Skip to Main Content
Winter photosynthesis of red spruce from three Vermont seed sourcesAuthor(s): P.G. Schaberg; R.C. Wilkinson; J.B. Shane; J.R. Donnelly; P.F. Cali
Source: Tree Physiology. 15: 345-350.
Publication Series: Scientific Journal (JRNL)
Station: Northern Research Station
PDF: View PDF (58.36 KB)
DescriptionWe evaluated winter (January through March) carbon assimilation of red spruce (Picea rubens Sarg.) from three Vermont seed sources grown in a common garden in northwestern Vermont. Although CO2 exchange rates were generally low, net photosynthetic rates increased during two prolonged thaws. Significant correlations between CO2 exchange rates and multiday air temperature means supported our observations of enhanced gas exchange during extended periods of elevated temperature. Increases in photosynthesis during thaws occurred before observed increases in leaf conductance, indicating that initial changes in photosynthesis were probably not associated with changes in stomatal aperture. Results of correlations between photosynthetic rates and PAR suggested that solar irradiance did not have a strong effect on winter carbon capture.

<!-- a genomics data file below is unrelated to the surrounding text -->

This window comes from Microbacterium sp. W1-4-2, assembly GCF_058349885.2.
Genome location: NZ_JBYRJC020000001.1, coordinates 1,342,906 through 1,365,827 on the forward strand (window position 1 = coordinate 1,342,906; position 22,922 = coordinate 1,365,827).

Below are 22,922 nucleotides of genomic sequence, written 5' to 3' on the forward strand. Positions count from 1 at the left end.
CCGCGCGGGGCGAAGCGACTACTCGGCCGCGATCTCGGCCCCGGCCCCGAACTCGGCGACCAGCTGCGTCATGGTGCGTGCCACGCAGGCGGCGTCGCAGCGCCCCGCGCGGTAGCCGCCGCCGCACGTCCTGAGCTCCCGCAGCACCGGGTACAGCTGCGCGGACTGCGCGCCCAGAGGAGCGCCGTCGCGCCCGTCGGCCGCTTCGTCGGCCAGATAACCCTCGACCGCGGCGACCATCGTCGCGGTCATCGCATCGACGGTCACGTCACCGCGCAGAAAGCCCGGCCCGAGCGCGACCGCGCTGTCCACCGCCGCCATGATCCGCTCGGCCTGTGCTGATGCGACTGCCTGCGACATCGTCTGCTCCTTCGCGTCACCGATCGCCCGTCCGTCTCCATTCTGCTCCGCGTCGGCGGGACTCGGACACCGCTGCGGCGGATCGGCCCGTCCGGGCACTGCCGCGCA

- Check the Northern Research Station web site to request a printed copy of this publication.
- Our on-line publications are scanned and captured using Adobe Acrobat.
- During the capture process some typographical errors may occur.
CitationSchaberg, P.G.; Wilkinson, R.C.; Shane, J.B.; Donnelly, J.R.; Cali, P.F. 1995. Winter photosynthesis of red spruce from three Vermont seed sources. Tree Physiology. 15: 345-350.
Keywordscarbon assimilation, carbon exchange, genetic variation, leaf conductance, Picea rubens, stomatal aperture, temperature.
- Photosynthetic capacity of red spruce during winter
- Winter photosynthesis in red spruce (Picea rubens Sarg.): limitations, potential benefits, and risks
- Physiological changes in red spruce seedlings during a simulated winter thaw
XML: View XML